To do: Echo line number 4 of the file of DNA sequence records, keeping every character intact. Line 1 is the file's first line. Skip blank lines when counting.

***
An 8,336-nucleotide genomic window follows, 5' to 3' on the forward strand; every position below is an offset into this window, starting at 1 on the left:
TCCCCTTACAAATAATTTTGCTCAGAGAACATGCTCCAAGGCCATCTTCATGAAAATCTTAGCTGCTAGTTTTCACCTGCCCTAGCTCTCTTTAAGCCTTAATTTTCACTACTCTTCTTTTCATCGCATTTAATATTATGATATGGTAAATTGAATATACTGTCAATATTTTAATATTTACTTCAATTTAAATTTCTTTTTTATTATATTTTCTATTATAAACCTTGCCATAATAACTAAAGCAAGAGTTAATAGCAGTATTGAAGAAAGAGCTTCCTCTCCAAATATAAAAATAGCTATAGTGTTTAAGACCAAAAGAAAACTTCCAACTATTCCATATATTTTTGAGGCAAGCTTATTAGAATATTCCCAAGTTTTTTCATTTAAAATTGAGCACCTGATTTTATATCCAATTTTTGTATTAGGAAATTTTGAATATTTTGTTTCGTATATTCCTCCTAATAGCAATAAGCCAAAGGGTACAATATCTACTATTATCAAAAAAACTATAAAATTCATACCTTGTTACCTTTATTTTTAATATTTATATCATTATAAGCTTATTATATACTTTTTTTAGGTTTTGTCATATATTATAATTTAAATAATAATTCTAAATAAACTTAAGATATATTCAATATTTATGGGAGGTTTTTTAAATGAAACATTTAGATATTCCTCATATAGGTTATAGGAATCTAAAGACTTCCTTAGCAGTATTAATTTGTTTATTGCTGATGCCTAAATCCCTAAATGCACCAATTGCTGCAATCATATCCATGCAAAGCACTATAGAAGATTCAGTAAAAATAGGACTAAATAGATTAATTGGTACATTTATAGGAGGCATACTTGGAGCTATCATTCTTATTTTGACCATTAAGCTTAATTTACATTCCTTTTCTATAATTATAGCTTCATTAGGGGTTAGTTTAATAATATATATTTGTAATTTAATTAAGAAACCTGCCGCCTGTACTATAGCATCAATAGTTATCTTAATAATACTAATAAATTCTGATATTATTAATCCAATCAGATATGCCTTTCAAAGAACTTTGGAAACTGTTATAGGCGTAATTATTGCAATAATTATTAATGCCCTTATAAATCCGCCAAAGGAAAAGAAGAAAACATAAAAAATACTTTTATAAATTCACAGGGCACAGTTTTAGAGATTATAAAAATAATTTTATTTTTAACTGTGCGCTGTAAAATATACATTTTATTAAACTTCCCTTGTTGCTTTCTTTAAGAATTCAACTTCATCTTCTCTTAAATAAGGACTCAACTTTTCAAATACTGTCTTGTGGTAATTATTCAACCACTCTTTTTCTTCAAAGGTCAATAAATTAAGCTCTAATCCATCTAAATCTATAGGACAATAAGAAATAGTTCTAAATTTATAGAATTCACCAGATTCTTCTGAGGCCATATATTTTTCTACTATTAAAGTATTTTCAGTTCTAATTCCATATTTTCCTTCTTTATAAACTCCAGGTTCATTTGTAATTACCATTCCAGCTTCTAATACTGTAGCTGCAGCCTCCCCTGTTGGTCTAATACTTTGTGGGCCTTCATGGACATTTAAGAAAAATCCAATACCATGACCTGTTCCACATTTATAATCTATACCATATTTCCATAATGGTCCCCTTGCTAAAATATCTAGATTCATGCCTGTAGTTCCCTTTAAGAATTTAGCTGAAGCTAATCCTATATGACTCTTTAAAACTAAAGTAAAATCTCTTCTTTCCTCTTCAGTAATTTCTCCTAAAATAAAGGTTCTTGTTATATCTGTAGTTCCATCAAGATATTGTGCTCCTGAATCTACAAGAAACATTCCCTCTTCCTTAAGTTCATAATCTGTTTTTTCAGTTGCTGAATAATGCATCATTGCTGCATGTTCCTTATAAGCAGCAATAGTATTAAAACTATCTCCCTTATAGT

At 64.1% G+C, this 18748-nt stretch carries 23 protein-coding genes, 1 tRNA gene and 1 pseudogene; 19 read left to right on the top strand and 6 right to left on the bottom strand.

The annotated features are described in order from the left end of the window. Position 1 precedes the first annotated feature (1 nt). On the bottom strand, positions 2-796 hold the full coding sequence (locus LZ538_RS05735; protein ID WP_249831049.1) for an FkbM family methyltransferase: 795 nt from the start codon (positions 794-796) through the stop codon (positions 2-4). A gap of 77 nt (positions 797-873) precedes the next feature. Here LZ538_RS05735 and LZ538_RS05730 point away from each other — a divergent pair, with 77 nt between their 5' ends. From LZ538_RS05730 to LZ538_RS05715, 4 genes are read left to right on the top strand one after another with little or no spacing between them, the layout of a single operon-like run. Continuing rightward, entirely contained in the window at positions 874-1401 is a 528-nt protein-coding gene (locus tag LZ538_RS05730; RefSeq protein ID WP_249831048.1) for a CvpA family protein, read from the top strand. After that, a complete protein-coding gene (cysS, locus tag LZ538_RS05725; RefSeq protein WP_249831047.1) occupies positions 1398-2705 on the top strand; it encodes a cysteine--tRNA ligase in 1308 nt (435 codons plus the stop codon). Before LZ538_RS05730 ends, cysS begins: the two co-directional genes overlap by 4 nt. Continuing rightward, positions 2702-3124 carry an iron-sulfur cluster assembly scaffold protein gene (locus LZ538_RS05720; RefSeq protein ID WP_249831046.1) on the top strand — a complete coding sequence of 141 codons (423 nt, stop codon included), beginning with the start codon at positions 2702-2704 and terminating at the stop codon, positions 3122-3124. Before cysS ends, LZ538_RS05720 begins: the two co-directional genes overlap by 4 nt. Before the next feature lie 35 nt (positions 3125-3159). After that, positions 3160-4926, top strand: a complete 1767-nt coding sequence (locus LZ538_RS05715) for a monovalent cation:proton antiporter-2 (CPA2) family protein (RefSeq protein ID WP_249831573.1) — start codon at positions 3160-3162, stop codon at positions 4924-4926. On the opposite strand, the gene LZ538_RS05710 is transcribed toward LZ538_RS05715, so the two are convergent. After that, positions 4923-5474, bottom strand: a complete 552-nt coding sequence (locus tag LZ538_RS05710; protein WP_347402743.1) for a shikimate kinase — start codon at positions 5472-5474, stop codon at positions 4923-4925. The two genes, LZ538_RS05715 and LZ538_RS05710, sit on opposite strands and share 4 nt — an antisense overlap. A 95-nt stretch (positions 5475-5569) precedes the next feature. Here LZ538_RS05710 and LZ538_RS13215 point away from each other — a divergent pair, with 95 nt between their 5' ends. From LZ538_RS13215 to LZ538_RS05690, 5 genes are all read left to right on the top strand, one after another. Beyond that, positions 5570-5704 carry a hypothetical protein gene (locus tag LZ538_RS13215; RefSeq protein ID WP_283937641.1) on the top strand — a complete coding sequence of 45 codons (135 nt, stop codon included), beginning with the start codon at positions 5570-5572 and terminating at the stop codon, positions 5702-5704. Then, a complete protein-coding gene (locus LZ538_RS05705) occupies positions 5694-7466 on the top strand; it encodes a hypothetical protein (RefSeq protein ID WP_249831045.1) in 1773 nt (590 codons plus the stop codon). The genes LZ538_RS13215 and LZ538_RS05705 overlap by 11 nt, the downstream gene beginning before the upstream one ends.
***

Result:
The annotated features are described in order from the left end of the window. Position 1 precedes the first annotated feature (1 nt). On the bottom strand, positions 2-796 hold the full coding sequence (locus LZ538_RS05735; protein ID WP_249831049.1) for an FkbM family methyltransferase: 795 nt from the start codon (positions 794-796) through the stop codon (positions 2-4). A gap of 77 nt (positions 797-873) precedes the next feature. Here LZ538_RS05735 and LZ538_RS05730 point away from each other — a divergent pair, with 77 nt between their 5' ends. From LZ538_RS05730 to LZ538_RS05715, 4 genes are read left to right on the top strand one after another with little or no spacing between them, the layout of a single operon-like run. Continuing rightward, entirely contained in the window at positions 874-1401 is a 528-nt protein-coding gene (locus tag LZ538_RS05730; RefSeq protein ID WP_249831048.1) for a CvpA family protein, read from the top strand. After that, a complete protein-coding gene (cysS, locus tag LZ538_RS05725; RefSeq protein WP_249831047.1) occupies positions 1398-2705 on the top strand; it encodes a cysteine--tRNA ligase in 1308 nt (435 codons plus the stop codon). Before LZ538_RS05730 ends, cysS begins: the two co-directional genes overlap by 4 nt. Continuing rightward, positions 2702-3124 carry an iron-sulfur cluster assembly scaffold protein gene (locus LZ538_RS05720; RefSeq protein ID WP_249831046.1) on the top strand — a complete coding sequence of 141 codons (423 nt, stop codon included), beginning with the start codon at positions 2702-2704 and terminating at the stop codon, positions 3122-3124. Before cysS ends, LZ538_RS05720 begins: the two co-directional genes overlap by 4 nt. Before the next feature lie 35 nt (positions 3125-3159). After that, positions 3160-4926, top strand: a complete 1767-nt coding sequence (locus LZ538_RS05715) for a monovalent cation:proton antiporter-2 (CPA2) family protein (RefSeq protein ID WP_249831573.1) — start codon at positions 3160-3162, stop codon at positions 4924-4926. On the opposite strand, the gene LZ538_RS05710 is transcribed toward LZ538_RS05715, so the two are convergent. After that, positions 4923-5474, bottom strand: a complete 552-nt coding sequence (locus tag LZ538_RS05710; protein WP_347402743.1) for a shikimate kinase — start codon at positions 5472-5474, stop codon at positions 4923-4925. The two genes, LZ538_RS05715 and LZ538_RS05710, sit on opposite strands and share 4 nt — an antisense overlap. A 95-nt stretch (positions 5475-5569) precedes the next feature. Here LZ538_RS05710 and LZ538_RS13215 point away from each other — a divergent pair, with 95 nt between their 5' ends. From LZ538_RS13215 to LZ538_RS05690, 5 genes are all read left to right on the top strand, one after another. Beyond that, positions 5570-5704 carry a hypothetical protein gene (locus tag LZ538_RS13215; RefSeq protein ID WP_283937641.1) on the top strand — a complete coding sequence of 45 codons (135 nt, stop codon included), beginning with the start codon at positions 5570-5572 and terminating at the stop codon, positions 5702-5704. Then, a complete protein-coding gene (locus LZ538_RS05705) occupies positions 5694-7466 on the top strand; it encodes a hypothetical protein (RefSeq protein ID WP_249831045.1) in 1773 nt (590 codons plus the stop codon). The genes LZ538_RS13215 and LZ538_RS05705 overlap by 11 nt, the downstream gene beginning before the upstream one ends.